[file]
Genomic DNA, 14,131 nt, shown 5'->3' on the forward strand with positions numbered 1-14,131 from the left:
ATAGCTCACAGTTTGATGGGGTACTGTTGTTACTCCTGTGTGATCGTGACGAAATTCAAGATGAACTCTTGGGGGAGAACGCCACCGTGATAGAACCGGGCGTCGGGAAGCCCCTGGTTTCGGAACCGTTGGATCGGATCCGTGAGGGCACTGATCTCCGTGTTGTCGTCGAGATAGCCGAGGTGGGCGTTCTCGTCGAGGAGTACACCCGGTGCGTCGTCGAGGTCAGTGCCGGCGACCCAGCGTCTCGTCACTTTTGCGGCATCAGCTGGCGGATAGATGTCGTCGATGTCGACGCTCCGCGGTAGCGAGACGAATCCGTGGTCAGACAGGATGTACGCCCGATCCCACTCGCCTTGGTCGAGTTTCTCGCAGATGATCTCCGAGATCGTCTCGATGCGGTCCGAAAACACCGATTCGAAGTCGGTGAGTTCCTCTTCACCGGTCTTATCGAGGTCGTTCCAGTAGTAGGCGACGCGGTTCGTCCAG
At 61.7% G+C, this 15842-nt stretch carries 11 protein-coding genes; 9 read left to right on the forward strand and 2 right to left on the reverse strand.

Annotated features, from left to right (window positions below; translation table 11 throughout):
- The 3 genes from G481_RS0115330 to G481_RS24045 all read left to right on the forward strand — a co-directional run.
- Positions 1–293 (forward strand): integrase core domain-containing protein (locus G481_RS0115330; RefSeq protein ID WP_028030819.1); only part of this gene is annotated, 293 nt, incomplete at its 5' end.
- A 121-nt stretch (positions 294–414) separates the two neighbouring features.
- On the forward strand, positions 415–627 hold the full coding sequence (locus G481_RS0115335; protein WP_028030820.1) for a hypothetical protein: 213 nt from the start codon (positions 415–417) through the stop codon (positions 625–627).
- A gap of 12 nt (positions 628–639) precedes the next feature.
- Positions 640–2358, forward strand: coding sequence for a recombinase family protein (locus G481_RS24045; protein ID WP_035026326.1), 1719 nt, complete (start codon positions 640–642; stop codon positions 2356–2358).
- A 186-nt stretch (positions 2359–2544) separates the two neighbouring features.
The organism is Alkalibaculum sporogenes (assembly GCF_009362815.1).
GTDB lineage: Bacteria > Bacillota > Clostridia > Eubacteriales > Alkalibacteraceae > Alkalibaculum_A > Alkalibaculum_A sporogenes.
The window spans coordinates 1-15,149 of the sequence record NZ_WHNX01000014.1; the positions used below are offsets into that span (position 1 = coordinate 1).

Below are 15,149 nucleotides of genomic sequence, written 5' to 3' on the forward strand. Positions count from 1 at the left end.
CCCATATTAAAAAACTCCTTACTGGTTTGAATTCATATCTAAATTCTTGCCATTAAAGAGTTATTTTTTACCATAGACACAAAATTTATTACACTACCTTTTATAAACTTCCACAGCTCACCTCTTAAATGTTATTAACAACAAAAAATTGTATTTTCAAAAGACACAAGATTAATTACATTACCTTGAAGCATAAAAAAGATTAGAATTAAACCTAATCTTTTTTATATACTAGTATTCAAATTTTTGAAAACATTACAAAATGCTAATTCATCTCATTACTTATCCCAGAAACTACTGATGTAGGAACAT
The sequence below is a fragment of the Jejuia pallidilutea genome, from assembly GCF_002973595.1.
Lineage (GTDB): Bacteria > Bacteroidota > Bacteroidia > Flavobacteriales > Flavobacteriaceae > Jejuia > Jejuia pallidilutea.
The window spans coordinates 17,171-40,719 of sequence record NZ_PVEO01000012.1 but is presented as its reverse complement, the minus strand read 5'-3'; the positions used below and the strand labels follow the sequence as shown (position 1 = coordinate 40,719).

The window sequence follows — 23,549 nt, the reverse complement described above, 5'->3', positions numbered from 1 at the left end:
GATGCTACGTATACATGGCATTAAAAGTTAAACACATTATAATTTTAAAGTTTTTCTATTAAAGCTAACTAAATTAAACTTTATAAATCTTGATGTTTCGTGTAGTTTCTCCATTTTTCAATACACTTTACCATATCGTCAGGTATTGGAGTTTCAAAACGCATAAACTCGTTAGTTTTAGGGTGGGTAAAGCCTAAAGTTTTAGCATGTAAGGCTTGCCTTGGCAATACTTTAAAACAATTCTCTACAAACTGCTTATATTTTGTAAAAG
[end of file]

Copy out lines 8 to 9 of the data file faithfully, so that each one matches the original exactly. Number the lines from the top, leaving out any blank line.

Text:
- On the forward strand, positions 415–627 hold the full coding sequence (locus G481_RS0115335; protein WP_028030820.1) for a hypothetical protein: 213 nt from the start codon (positions 415–417) through the stop codon (positions 625–627).
- A gap of 12 nt (positions 628–639) precedes the next feature.